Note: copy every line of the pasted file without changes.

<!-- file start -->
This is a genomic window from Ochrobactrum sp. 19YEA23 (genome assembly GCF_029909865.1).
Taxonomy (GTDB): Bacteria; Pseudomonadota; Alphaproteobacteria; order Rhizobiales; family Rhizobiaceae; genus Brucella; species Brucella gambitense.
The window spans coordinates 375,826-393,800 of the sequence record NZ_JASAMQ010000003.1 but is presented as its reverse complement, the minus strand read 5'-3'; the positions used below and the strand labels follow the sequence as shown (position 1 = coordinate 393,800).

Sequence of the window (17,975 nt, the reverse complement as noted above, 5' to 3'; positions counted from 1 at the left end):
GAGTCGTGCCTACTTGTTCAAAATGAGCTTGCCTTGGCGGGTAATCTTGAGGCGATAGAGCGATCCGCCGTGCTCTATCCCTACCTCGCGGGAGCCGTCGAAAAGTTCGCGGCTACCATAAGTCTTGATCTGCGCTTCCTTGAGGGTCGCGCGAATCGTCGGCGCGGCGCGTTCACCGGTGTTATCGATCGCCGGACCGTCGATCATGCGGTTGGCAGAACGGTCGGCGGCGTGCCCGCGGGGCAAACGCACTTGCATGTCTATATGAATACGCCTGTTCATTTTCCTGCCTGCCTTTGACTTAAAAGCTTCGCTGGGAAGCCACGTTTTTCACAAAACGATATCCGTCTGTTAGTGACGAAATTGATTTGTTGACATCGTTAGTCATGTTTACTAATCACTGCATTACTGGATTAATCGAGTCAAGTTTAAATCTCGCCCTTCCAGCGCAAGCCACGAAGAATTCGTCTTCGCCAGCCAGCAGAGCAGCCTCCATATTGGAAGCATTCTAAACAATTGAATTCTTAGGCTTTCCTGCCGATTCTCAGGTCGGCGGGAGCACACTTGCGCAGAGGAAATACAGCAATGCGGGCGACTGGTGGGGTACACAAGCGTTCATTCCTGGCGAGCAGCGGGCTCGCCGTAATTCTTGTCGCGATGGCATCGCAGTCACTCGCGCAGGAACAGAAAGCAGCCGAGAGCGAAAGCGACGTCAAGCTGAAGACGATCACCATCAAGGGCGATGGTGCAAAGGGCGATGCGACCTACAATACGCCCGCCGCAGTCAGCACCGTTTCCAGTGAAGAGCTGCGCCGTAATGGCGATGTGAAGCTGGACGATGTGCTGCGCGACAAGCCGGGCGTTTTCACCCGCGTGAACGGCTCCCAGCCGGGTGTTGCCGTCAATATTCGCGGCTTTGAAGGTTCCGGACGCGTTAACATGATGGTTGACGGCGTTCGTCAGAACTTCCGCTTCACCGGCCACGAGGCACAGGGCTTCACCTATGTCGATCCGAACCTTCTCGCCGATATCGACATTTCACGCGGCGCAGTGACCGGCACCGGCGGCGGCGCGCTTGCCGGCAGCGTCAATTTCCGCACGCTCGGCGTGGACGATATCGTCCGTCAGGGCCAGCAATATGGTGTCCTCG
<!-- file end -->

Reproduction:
This is a genomic window from Ochrobactrum sp. 19YEA23 (genome assembly GCF_029909865.1).
Taxonomy (GTDB): Bacteria; Pseudomonadota; Alphaproteobacteria; order Rhizobiales; family Rhizobiaceae; genus Brucella; species Brucella gambitense.
The window spans coordinates 375,826-393,800 of the sequence record NZ_JASAMQ010000003.1 but is presented as its reverse complement, the minus strand read 5'-3'; the positions used below and the strand labels follow the sequence as shown (position 1 = coordinate 393,800).

Sequence of the window (17,975 nt, the reverse complement as noted above, 5' to 3'; positions counted from 1 at the left end):
GAGTCGTGCCTACTTGTTCAAAATGAGCTTGCCTTGGCGGGTAATCTTGAGGCGATAGAGCGATCCGCCGTGCTCTATCCCTACCTCGCGGGAGCCGTCGAAAAGTTCGCGGCTACCATAAGTCTTGATCTGCGCTTCCTTGAGGGTCGCGCGAATCGTCGGCGCGGCGCGTTCACCGGTGTTATCGATCGCCGGACCGTCGATCATGCGGTTGGCAGAACGGTCGGCGGCGTGCCCGCGGGGCAAACGCACTTGCATGTCTATATGAATACGCCTGTTCATTTTCCTGCCTGCCTTTGACTTAAAAGCTTCGCTGGGAAGCCACGTTTTTCACAAAACGATATCCGTCTGTTAGTGACGAAATTGATTTGTTGACATCGTTAGTCATGTTTACTAATCACTGCATTACTGGATTAATCGAGTCAAGTTTAAATCTCGCCCTTCCAGCGCAAGCCACGAAGAATTCGTCTTCGCCAGCCAGCAGAGCAGCCTCCATATTGGAAGCATTCTAAACAATTGAATTCTTAGGCTTTCCTGCCGATTCTCAGGTCGGCGGGAGCACACTTGCGCAGAGGAAATACAGCAATGCGGGCGACTGGTGGGGTACACAAGCGTTCATTCCTGGCGAGCAGCGGGCTCGCCGTAATTCTTGTCGCGATGGCATCGCAGTCACTCGCGCAGGAACAGAAAGCAGCCGAGAGCGAAAGCGACGTCAAGCTGAAGACGATCACCATCAAGGGCGATGGTGCAAAGGGCGATGCGACCTACAATACGCCCGCCGCAGTCAGCACCGTTTCCAGTGAAGAGCTGCGCCGTAATGGCGATGTGAAGCTGGACGATGTGCTGCGCGACAAGCCGGGCGTTTTCACCCGCGTGAACGGCTCCCAGCCGGGTGTTGCCGTCAATATTCGCGGCTTTGAAGGTTCCGGACGCGTTAACATGATGGTTGACGGCGTTCGTCAGAACTTCCGCTTCACCGGCCACGAGGCACAGGGCTTCACCTATGTCGATCCGAACCTTCTCGCCGATATCGACATTTCACGCGGCGCAGTGACCGGCACCGGCGGCGGCGCGCTTGCCGGCAGCGTCAATTTCCGCACGCTCGGCGTGGACGATATCGTCCGTCAGGGCCAGCAATATGGTGTCCTCG